I was having the darnedest time getting a saddle that I could tolerate on my new bike. I finally broke down and tried (gulp) a leather Brooks saddle. Apparently these saddles take a long time to break in, require protection from the rain, and are otherwise part of the non-synthetic world. They are not inexpensive, and most of the models can't be obtained locally, but when you've tried everything within reach that is economical and readily available . . . and there's a six-month unconditional trial period, fully returnable. . . . Did I mention I was getting desperate?
After talking briefly by phone with the source I was using, I ordered a B-17S. That's a basic model (B-17) in the short-nose version. Short-nose saddles (generally called women's models) had been working better for me than long-nose saddles (generally called men's). No short-nose models could even be looked at here in town, although I did find one long-nose saddle hidden in a case at a local bike shop and the friend who later loaned me a pair of padded bike shorts for the break-in period rides a Brooks.
Here's my Brooks saddle on my bike:
It arrived just before my long road trip. I got it installed, took a test ride that said I would at least be okay for the duration of the trip, and took off with the bike disassembled in the back of the car, hoping for chances to ride. I did get three rides in while I was in Washington. I would have ridden more, except that I don't have a bike rack and the bike was under the rest of the load in the back of the car (fibers and the like), so I only got it out when I completely unpacked. And getting it down from the next-to-top floor of the hotel (where it stayed during Sock Summit) was a schedule-buster. Anyway, I did get to ride a bit during the road trip.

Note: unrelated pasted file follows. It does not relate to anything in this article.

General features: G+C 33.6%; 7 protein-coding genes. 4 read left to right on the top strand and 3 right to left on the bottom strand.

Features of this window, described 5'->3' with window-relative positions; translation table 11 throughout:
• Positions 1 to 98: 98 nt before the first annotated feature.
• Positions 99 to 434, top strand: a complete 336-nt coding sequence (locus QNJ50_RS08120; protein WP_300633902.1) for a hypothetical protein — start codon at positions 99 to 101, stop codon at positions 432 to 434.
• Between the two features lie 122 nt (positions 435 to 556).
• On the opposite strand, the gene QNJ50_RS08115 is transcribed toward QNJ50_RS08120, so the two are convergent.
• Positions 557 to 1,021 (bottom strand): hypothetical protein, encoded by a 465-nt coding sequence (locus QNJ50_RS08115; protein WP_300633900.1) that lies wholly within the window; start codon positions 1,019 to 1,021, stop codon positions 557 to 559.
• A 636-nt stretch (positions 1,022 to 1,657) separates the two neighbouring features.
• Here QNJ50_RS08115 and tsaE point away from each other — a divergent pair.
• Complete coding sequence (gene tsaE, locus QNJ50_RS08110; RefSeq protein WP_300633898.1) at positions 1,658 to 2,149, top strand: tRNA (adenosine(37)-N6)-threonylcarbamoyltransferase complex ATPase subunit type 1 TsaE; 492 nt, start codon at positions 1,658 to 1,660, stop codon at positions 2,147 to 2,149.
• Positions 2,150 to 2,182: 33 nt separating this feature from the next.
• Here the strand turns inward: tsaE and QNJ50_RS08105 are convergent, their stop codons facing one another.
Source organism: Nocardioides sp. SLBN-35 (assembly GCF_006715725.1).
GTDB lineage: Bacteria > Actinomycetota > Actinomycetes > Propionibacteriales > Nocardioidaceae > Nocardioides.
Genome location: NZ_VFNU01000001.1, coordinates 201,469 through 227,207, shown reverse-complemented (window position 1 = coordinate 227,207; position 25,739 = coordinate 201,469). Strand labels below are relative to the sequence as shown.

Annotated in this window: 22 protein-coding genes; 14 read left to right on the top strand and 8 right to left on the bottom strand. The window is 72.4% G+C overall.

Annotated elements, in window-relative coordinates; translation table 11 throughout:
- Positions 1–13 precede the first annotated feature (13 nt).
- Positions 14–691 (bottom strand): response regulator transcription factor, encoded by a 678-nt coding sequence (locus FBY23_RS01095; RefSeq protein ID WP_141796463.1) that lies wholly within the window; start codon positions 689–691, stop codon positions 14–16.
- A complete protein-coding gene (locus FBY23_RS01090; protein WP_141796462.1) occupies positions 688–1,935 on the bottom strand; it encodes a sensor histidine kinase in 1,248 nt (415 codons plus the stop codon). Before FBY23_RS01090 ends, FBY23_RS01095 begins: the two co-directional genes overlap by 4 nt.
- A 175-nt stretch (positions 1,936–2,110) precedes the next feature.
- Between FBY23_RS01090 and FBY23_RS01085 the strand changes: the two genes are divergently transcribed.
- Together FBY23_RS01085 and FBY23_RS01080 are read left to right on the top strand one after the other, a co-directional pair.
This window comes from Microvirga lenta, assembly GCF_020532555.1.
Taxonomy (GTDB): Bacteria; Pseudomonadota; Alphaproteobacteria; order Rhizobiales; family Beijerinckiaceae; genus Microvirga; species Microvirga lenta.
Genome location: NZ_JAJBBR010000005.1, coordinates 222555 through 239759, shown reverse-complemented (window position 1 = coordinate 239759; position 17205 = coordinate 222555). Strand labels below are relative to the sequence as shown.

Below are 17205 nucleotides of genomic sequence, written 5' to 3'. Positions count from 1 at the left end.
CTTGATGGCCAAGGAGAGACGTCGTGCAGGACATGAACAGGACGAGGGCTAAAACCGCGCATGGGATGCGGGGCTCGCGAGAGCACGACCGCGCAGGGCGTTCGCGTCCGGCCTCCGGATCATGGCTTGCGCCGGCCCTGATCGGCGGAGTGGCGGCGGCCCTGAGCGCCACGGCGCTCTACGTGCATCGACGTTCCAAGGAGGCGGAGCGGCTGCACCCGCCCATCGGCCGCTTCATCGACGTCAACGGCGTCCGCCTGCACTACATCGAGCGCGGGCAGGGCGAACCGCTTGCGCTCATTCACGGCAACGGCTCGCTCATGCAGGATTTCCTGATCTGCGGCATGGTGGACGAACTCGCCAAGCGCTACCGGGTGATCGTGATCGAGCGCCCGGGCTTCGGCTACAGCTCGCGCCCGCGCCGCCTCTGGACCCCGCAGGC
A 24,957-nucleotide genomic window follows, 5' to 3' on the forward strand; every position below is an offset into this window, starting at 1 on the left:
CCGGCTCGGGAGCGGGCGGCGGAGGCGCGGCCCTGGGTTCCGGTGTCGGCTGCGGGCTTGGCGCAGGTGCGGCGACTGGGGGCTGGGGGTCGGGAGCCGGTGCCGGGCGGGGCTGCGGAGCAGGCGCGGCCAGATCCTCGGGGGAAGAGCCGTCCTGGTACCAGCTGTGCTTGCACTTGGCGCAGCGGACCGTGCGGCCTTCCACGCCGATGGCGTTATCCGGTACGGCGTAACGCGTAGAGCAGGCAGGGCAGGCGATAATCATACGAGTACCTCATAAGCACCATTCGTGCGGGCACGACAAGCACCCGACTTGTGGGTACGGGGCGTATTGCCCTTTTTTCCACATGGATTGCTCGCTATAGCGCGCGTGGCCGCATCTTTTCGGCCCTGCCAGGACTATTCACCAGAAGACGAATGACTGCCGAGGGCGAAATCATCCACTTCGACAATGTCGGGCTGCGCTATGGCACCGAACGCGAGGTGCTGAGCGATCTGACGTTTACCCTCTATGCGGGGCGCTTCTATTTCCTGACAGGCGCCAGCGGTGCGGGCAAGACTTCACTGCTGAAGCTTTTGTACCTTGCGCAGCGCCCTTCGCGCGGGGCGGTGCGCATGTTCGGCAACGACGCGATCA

I tuck a plastic bag under the seat, on top of the flat kit, so I can cover it if the bike's parked outside and it might rain (this summer, we've had a lot of rain).
Over the past week, I keep forgetting to put the padded bike shorts on and it's basically okay, although for a while yet I hope I'll remember them for any ride over 5 miles (8 km). Nonetheless, they're already not essential.
This is the first saddle I've tried on this bike that I can't still feel an hour (sometimes eight hours) after I've finished my ride. And I'm nowhere near the end of the standard break-in mileage.
This saddle's a keeper, and worth every penny.
I still need to figure out grips that are comfortable, but that's not quite as critical an issue to resolve as the saddle.